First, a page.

The recent reunion for parents of children who received life-saving treatment in the hospital's neonatal intensive care unit underlines the difference it makes in promoting happy endings for births beset by problems and medical complications. Of the between 2,500 to 3,500 children born in Greater Victoria in an average year, the 450 to 550 who require specialized care - a startlingly significant figure - benefit from the efforts of dedicated doctors and nurses able to utilize the array of state of the art equipment at VGH.
It is sobering to think of how many of those children would not go on to lead happy, healthy lives without the assistance they received.
The increasingly costly reality is that hospitals have to deal with expense of replacing aging equipment, providing specialized training and purchasing the latest innovations to ensure these babies have the best chance at the best possible outcome. A BiliBlanket for newborns dealing with jaundice can cost up to $8,000, a specialized stretcher for the emergency ward weighs in at $11,000, and a treadmill for the neurological rehabilitation department can run up to $7,000. And those figures pale in comparison to the price of incubators and other advancements in technology that can make the difference between life and death. [Site Administrator note: The Auxiliary has already bought 2 Biliblankets and will buy 3 more this year.]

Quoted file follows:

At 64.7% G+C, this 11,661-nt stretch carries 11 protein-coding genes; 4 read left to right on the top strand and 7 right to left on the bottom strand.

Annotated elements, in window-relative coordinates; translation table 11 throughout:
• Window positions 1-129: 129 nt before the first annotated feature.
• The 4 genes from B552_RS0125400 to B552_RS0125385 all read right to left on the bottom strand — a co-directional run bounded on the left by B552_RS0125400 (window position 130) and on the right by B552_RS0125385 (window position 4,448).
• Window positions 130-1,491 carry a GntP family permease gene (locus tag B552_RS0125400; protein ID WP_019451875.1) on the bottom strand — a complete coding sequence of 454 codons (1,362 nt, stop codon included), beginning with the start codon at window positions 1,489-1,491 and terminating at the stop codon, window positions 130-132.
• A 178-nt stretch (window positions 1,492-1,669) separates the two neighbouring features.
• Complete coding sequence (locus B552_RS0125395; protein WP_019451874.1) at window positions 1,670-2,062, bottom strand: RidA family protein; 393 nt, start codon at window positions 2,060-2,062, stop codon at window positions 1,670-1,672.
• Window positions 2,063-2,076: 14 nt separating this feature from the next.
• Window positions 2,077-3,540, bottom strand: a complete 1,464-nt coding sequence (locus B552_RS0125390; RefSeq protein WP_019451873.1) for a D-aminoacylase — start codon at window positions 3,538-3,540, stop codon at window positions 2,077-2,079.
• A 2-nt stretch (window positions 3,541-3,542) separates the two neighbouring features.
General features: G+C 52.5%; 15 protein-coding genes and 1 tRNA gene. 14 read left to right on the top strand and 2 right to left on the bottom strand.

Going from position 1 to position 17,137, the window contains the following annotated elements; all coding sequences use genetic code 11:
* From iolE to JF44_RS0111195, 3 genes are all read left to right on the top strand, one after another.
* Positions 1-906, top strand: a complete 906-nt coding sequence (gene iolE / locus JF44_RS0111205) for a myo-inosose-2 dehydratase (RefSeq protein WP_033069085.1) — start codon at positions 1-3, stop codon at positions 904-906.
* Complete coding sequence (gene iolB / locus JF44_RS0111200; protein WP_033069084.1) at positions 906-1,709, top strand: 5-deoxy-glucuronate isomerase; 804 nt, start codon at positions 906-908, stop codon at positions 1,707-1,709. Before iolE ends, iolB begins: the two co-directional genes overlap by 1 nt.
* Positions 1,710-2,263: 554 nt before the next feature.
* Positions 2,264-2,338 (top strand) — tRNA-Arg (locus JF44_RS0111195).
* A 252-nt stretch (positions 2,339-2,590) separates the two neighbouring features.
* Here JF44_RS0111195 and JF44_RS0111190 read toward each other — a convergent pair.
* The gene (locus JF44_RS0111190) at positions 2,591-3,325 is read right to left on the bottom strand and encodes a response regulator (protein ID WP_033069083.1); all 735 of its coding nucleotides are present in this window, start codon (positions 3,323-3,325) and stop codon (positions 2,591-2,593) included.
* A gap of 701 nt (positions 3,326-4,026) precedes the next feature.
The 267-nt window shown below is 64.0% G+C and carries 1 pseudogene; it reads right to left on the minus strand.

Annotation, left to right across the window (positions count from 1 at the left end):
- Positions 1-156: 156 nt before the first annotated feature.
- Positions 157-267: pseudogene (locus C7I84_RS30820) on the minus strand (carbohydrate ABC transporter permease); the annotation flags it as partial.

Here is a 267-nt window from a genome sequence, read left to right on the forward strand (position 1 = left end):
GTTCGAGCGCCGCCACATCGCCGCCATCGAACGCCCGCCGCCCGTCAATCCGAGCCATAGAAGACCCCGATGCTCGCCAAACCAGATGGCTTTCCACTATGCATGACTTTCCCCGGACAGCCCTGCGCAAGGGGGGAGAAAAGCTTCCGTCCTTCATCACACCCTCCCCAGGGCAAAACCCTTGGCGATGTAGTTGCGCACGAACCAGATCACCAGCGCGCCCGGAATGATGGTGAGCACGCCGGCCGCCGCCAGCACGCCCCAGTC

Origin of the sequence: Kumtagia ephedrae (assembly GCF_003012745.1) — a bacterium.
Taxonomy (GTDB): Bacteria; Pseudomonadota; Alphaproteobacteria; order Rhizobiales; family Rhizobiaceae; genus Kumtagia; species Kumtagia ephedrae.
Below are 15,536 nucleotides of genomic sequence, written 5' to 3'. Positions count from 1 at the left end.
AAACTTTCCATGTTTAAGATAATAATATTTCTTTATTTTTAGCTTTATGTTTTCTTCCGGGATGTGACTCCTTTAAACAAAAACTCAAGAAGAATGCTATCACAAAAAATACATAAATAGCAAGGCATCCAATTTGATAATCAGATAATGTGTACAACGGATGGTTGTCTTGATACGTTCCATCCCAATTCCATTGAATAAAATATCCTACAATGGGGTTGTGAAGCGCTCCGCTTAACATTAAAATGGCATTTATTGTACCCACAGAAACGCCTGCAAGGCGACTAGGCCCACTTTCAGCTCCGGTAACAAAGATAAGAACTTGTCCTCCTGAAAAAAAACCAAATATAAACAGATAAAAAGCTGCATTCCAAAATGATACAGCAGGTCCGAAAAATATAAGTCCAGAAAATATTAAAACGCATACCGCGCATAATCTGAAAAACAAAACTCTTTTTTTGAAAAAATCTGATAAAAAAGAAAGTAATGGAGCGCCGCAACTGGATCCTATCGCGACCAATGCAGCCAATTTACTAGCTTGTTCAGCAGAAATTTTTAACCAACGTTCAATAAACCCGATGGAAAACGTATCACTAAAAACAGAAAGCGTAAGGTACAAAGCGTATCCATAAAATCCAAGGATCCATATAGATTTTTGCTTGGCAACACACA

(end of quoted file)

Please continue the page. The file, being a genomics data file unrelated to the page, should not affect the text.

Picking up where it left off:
While the provincial government is saddled with keeping up with demands that take a huge chunk out of the budget, the fact is there's just no way expenditures can keep pace with all of the needs of a growing population.
So it is left to organizations such as the Victoria Hospitals Foundation to fill the void. Other funding sources include donations by corporations and individuals, some of whom have benefited from the care they or a family member received. Hospital auxiliaries also play a prominent role in organizing events to raise money in a myriad of ways.
You only have to spend an hour at a Victoria General Hospital's auxiliary meeting to get a sense of the thought, dedication and effort these volunteers bring to their work. We should all be thankful for the quality of care our hospitals provide, and those who work to make it so.
EDITORIAL: Volunteers and donations key elements of health care system Goldstream News Gazette Tuesday, August 15, 2017